The Court's role is to determine whether the Commissioner's findings are supported by substantial evidence. Prosch v. Apfel, 201 F.3d 1010, 1012 (8th Cir. 2000). “Substantial evidence” in this context means, “enough that a reasonable mind would find it adequate to support the ALJ's decision.” Slusser v. Astrue, 557 F.3d 923, 925 (8th Cir. 2009). The Court must consider not only evidence that supports the Commissioner's decision, but also, evidence that supports a contrary outcome, but cannot reverse the decision, “merely because substantial evidence exists for the opposite decision.” Long v. Chater, 108 F.3d 185, 187 (8th Cir. 1997) (quoting Johnson v. Chater, 87 F.3d 1015, 1017 (8th Cir. 1996)).

         A. Arguments on Appeal

         Plaintiff argues that the RFC finding is not supported by substantial evidence and that the ALJ's question to the VE failed to account for Ms. Parker's obesity. Plaintiff further avers that the VE identified a job that fell outside the limitations included in the hypothetical posed to the VE.

         A claimant's RFC represents the most he or she can do despite the combined effects of all of limitations that are supported by the evidence. The ALJ must consider all credible evidence. McCoy v. Astrue, 648 F.3d 605, 614 (8th Cir. 2011). In determining a claimant's RFC, the ALJ has a duty to establish, by competent medical evidence, the physical and mental activity that the claimant could perform in a work setting. The ALJ must give appropriate consideration to all of a claimant's impairments, both severe and non-severe. Ostronski v. Chater, 94 F.3d 413, 418 (8th Cir. 1996). Here, the Plaintiff contends that the ALJ's RFC finding did not account for moderate difficulty with standing, walking, lifting, and carrying found by Roger Troxel, M.D., in his consultative examination report.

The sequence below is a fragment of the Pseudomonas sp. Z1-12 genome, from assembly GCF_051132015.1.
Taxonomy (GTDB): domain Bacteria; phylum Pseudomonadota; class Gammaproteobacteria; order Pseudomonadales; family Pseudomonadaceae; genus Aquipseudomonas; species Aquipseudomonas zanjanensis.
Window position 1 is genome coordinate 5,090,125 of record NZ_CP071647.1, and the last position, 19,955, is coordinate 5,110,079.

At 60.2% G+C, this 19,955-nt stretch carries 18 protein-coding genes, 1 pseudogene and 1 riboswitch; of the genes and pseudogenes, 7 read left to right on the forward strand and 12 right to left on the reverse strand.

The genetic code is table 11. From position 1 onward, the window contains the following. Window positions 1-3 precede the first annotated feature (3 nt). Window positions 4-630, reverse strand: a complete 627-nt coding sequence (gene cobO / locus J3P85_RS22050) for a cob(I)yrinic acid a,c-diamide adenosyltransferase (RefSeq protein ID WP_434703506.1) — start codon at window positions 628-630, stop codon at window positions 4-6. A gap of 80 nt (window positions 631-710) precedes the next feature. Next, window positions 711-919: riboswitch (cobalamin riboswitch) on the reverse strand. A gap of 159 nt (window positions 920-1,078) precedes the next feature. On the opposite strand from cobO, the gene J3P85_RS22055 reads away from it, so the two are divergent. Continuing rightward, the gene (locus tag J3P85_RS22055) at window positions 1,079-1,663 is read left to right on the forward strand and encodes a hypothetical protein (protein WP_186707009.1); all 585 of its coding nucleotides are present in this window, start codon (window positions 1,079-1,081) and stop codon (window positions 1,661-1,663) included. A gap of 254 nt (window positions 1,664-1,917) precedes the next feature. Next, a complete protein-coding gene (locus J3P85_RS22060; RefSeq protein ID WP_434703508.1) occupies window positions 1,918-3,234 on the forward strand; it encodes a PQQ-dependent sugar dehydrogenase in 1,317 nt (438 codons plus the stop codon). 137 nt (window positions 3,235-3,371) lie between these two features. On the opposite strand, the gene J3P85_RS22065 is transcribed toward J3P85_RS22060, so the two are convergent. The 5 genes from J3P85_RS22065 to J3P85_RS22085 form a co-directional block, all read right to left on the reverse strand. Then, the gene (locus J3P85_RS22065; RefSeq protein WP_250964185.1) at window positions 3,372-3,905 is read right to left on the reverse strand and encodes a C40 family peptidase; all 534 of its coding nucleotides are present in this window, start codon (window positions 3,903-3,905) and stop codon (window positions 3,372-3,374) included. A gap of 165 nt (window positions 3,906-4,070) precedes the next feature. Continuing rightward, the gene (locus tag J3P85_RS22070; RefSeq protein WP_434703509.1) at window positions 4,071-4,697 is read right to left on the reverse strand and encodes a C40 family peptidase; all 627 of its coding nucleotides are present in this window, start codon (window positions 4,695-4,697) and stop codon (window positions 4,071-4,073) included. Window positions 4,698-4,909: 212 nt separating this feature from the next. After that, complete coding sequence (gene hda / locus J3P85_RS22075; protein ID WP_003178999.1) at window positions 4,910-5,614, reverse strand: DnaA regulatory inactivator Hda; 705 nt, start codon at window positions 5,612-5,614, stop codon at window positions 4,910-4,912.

While Dr. Troxel did observe some functional limitations, he also found negative straight-leg raise; no muscle spasm, muscle weakness, or muscle atrophy; and normal gait and coordination. (Tr. at 534-538) He observed decreased range-of-motion in the shoulder, hip, and cervical and lumbar spine. Id. But, he found normal range-of-motion in Ms. Parker's elbows, wrists, hands, knees, and ankles. Id. Dr. Troxel found no significantly decreased ability to sit, handle, finger, see, or speak. Id.

         The medical records include no treating-physician opinions relating to Ms. Parker's ability to walk, lift, or carry. Likewise, there is no objective medical testing on her back and neck that would support a more limited RFC than found by the ALJ. Plaintiff bore the burden of proving disability through the first four steps of the evaluative process. Moore v. Astrue, 572 F.3d 520, 523 (8th Cir. 2009). A claimant “has the responsibility for presenting the strongest case possible.” Thomas v. Sullivan, 928 F.2d 255, 260 (8th Cir. 1991).

         The ALJ relied on Dr. Troxel's opinion of Ms. Parker's physical functionality because the claimant did not provide contrary medical evidence. Dr. Troxel's clinical testing revealed only moderate limitations. Objective tests showing mild-to-moderate conditions do not support a ...